118 THE ADVENTURES OF HUCKLEBERRY FINN.
a little while, anyway, because it was worse than chasing a Jack-o-lantern. You never knowed a sound dodge around so, and swap places so quick and so much.
I had to claw away from the bank pretty lively, four or five times, to keep from knocking the islands out of the river ; and so I judged the raft must be butting into the bank every now and then, or else it would get further ahead and clear out of hearing—it was floating a little faster than what I was.
Well, I seemed to be in the open river again, by-and-by, but I couldn't hear no sign of a whoop nowheres. T reckoned Jim had fetched up on a snag, maybe,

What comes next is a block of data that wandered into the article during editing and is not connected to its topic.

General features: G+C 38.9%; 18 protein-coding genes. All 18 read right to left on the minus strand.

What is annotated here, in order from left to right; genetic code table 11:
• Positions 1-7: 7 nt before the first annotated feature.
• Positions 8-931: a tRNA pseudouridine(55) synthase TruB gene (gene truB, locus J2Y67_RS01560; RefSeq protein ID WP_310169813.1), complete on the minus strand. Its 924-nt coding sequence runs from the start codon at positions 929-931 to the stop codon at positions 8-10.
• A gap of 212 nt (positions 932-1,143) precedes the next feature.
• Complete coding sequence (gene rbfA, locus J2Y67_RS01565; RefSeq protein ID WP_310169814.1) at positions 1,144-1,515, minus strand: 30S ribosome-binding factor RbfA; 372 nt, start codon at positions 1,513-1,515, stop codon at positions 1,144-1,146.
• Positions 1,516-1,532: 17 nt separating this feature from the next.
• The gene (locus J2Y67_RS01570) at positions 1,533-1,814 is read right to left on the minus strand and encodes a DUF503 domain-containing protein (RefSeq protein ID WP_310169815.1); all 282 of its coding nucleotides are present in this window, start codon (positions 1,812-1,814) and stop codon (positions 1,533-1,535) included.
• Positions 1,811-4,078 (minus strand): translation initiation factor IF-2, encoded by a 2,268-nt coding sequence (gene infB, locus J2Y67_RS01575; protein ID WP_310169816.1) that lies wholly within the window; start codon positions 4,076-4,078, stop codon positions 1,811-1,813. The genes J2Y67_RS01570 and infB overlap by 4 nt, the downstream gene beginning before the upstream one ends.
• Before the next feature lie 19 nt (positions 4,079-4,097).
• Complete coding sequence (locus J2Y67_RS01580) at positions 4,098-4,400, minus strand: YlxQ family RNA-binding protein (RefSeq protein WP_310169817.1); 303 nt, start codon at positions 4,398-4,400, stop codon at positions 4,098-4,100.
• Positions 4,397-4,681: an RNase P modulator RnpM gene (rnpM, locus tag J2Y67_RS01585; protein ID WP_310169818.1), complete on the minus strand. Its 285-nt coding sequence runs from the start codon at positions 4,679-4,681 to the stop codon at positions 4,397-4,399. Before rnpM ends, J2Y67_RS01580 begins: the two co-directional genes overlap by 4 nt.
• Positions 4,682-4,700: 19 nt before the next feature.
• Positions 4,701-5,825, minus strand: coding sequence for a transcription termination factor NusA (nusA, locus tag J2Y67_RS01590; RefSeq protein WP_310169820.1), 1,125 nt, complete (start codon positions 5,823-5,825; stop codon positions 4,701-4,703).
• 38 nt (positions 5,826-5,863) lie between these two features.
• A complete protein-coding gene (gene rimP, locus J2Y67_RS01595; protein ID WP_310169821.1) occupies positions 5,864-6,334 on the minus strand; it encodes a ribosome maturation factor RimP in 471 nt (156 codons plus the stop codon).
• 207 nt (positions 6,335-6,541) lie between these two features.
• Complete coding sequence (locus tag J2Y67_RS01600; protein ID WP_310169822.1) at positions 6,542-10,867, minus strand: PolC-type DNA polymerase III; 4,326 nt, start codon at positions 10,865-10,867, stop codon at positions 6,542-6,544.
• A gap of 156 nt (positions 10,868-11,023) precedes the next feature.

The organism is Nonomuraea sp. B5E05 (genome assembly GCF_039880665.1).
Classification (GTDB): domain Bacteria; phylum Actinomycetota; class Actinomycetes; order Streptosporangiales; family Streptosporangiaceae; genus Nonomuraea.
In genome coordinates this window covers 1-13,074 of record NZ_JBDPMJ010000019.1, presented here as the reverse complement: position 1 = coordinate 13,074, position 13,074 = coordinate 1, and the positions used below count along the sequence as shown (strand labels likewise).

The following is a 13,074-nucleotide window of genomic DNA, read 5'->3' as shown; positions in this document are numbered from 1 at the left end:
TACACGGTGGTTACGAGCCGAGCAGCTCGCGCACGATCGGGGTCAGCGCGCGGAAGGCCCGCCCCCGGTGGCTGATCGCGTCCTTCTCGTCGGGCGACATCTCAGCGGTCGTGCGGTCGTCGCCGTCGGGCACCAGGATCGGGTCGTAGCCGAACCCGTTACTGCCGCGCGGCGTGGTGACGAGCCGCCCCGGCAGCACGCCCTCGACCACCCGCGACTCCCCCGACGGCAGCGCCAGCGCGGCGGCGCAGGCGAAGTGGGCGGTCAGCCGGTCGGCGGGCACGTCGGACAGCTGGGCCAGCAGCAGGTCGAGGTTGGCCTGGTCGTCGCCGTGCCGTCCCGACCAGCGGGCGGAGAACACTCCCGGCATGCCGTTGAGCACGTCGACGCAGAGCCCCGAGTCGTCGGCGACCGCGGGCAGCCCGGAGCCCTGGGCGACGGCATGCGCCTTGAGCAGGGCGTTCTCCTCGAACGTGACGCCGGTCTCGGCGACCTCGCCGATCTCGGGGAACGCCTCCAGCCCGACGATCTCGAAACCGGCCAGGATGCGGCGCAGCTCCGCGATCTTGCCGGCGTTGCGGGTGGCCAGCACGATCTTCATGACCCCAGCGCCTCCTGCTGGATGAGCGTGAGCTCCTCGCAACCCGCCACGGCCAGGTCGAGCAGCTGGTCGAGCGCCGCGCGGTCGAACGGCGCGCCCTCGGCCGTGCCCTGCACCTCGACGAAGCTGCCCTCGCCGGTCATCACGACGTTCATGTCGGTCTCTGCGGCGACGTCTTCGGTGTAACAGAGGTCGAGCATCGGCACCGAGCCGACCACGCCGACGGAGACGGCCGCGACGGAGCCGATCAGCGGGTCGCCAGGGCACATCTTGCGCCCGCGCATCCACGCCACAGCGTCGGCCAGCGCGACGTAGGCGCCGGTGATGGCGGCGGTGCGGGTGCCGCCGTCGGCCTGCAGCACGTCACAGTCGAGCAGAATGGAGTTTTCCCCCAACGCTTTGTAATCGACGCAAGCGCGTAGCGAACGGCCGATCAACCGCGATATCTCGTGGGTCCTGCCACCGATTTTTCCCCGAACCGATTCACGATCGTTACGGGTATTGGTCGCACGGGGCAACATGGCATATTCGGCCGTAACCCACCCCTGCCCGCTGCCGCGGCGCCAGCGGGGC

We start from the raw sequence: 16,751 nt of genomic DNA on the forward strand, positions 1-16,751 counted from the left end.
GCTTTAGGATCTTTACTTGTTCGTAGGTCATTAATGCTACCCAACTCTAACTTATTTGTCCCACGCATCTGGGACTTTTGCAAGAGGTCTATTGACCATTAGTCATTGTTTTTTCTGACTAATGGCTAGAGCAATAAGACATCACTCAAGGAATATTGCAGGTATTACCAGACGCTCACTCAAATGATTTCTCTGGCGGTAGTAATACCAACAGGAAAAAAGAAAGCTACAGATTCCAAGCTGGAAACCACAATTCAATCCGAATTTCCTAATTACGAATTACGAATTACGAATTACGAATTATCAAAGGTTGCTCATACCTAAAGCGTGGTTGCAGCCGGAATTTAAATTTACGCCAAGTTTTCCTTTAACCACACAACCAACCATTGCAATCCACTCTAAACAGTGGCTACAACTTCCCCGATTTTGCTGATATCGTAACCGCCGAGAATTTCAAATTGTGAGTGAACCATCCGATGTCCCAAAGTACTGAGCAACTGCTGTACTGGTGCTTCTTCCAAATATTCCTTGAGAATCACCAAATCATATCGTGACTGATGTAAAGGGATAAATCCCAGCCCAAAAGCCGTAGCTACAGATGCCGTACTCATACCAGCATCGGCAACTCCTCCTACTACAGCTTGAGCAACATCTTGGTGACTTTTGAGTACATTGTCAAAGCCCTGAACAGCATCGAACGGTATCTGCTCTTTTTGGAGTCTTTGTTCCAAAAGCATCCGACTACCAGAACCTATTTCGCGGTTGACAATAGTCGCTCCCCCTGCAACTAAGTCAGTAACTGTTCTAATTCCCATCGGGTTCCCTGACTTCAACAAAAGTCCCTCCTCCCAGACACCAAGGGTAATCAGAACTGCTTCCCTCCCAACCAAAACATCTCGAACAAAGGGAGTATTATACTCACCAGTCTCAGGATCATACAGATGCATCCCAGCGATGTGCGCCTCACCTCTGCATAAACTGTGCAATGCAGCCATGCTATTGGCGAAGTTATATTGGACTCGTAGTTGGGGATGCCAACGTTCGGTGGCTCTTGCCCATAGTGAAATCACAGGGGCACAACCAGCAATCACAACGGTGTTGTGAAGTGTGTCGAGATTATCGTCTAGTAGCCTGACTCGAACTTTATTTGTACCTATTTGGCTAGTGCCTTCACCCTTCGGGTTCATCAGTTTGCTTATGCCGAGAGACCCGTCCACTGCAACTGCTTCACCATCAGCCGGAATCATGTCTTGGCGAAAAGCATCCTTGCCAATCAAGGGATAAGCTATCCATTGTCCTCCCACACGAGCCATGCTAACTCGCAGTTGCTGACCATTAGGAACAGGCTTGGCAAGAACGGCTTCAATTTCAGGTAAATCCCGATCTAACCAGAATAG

and it was all up with him. I was good and tired, so I laid down in the canoe and said I wouldn't bother no more. I didn't want to go to sleep, of course ; but I was so sleepy I couldn't help it; so I thought I would take just one little cat-nap.
But I reckon it was more than a cat-nap, for when I waked up the stars was shining bright, the fog was all gone, and I was spinning down a big bend stern first. First I didn't know where I was ; I thought I was dreaming ; and when things begun to come back to me, they seemed to come up dim out of last week.